The UK head of HP's printer division expects the LaserJet drought to be all-but-over by the summer, almost a year after it first emerged.
At the same time HP is working on a blueprint to improve forecasting to prevent future shortages.
Norman Richardson, HP UK and Ireland vice president for the Imaging and Printing Group (IPG), said the "unprecedented" downturn in the industry had forced it to "make some big calls" about production capacity.
By submitting your email address, you agree to receive emails regarding relevant topic offers from TechTarget and its partners. You can withdraw your consent at any time. Contact TechTarget at 275 Grove Street, Newton, MA.
"As we ramped down things started to pick up," he said.
It has re-opened some production lines and plans to crank up more.
"Availability will certainly be much better through Q3 and I'd expect that by Q4 you'd see us get back to a much higher level than before," said Richardson.
He insisted that contrary to speculation, HP remained committed to the laser business and had not prioritised supply to its direct managed print services sales team.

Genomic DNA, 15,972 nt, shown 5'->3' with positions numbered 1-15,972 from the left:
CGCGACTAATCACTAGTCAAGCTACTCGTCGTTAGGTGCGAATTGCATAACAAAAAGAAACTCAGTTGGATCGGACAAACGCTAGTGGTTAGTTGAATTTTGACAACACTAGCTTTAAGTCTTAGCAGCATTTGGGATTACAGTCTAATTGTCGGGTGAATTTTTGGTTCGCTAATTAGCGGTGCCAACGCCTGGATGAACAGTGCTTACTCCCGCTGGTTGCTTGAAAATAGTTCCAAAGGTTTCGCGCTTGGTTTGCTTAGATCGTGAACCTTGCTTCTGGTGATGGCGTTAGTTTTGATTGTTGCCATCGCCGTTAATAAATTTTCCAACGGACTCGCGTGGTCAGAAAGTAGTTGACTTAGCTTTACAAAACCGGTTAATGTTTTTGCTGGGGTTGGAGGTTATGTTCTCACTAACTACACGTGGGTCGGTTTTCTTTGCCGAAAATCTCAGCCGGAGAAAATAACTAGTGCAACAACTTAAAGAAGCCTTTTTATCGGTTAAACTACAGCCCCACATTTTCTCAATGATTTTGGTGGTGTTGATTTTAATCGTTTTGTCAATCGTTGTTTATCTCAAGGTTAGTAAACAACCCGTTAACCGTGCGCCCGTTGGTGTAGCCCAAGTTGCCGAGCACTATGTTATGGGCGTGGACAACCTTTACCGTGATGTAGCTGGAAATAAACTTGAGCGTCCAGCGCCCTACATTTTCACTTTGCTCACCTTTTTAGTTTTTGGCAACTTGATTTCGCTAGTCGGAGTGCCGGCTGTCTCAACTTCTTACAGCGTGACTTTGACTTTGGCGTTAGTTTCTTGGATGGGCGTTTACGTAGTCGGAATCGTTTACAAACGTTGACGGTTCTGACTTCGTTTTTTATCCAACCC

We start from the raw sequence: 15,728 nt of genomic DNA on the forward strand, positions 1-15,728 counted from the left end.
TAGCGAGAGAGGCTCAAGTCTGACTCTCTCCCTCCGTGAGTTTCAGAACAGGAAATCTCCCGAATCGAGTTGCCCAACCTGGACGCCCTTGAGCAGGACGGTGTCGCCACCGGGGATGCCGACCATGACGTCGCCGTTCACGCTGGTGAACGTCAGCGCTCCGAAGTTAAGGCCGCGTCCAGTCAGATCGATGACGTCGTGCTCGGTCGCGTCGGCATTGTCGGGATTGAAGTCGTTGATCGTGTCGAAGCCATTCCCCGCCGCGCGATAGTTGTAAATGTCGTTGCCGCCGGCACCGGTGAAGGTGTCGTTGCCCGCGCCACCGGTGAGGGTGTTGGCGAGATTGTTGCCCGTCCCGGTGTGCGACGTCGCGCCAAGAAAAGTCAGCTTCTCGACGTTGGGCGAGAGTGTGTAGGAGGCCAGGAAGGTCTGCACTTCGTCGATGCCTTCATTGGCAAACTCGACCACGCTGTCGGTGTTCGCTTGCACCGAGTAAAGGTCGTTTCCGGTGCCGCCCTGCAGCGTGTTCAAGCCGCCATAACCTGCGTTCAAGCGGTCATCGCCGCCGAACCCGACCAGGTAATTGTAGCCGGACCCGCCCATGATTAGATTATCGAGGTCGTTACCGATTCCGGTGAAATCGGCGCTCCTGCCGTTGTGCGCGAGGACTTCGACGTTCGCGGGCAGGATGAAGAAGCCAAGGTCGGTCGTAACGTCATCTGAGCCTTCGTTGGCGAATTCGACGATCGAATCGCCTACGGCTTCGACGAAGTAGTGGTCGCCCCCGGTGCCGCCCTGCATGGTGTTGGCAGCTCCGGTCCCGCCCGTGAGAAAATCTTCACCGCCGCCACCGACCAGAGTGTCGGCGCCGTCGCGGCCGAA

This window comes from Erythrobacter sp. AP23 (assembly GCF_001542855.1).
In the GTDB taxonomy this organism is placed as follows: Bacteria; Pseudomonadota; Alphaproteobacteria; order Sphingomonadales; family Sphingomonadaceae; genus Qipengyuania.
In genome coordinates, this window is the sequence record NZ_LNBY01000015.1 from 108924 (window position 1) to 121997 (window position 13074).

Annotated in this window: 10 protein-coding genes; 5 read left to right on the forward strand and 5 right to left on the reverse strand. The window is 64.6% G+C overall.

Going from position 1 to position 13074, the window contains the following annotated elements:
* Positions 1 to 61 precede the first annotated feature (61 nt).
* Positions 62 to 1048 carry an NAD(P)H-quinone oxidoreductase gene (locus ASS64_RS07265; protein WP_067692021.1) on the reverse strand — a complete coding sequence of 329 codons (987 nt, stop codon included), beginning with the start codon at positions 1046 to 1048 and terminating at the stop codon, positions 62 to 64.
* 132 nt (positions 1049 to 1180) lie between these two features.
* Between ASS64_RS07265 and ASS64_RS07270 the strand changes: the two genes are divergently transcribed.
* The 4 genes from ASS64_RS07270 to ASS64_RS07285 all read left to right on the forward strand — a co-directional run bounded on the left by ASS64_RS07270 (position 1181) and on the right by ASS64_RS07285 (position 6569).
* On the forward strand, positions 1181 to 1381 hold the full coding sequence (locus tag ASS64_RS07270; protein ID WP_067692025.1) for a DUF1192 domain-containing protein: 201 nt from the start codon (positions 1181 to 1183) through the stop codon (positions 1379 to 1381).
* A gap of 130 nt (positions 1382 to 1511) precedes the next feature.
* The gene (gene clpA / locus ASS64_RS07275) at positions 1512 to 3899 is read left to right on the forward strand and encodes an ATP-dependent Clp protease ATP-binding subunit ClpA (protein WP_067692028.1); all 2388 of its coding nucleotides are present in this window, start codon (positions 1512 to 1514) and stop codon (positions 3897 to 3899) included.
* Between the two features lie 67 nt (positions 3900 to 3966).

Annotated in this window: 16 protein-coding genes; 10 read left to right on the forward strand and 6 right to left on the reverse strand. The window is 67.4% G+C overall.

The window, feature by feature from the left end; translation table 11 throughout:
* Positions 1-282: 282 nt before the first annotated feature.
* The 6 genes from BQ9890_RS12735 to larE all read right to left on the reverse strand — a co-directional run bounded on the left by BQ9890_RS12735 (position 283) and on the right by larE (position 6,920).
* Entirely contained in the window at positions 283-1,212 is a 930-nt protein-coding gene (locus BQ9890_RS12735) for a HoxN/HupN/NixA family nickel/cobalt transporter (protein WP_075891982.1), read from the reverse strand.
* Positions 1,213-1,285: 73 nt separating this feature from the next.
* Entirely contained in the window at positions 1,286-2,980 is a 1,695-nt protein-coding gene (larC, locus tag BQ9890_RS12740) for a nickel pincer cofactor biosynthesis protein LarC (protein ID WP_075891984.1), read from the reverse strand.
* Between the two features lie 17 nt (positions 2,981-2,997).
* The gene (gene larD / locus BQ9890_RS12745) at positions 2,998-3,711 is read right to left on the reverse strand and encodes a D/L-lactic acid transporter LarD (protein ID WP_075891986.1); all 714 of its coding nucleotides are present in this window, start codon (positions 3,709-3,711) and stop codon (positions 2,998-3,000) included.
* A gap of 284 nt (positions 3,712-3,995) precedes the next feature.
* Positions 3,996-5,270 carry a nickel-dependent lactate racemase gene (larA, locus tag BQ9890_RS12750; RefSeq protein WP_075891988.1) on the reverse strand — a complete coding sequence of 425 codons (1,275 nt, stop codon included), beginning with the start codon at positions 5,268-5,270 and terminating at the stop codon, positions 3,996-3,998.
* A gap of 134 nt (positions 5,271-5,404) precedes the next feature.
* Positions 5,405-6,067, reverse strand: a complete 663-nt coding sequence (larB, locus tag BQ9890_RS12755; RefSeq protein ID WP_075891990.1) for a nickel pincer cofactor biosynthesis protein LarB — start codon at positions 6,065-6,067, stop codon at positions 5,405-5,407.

One lesson the vendor appears to have learnt is the need to better forecast market demand through channel partners.
"The demand forecasting process never needed to be as good as it needs to be now, things were different then and that differing world required less depth and connection on the forecasting," said Richardson.
"We are already starting the process to get the right demand signals going back into our manufacturing forecasts; account by account forecasting by SKU. People may not like that but in this world that is the level of detail we need," he said.
The laser shortages have presented partners with a significant challenge since last summer and will be willing to work closely with HP to resolve the issues but one warned "entry level products are difficult to forecast a long way out."
Richardson said he wanted to "thank the channel for its continued support" during these times of great shortage.
A version of this story appeared on MicroScope.co.uk.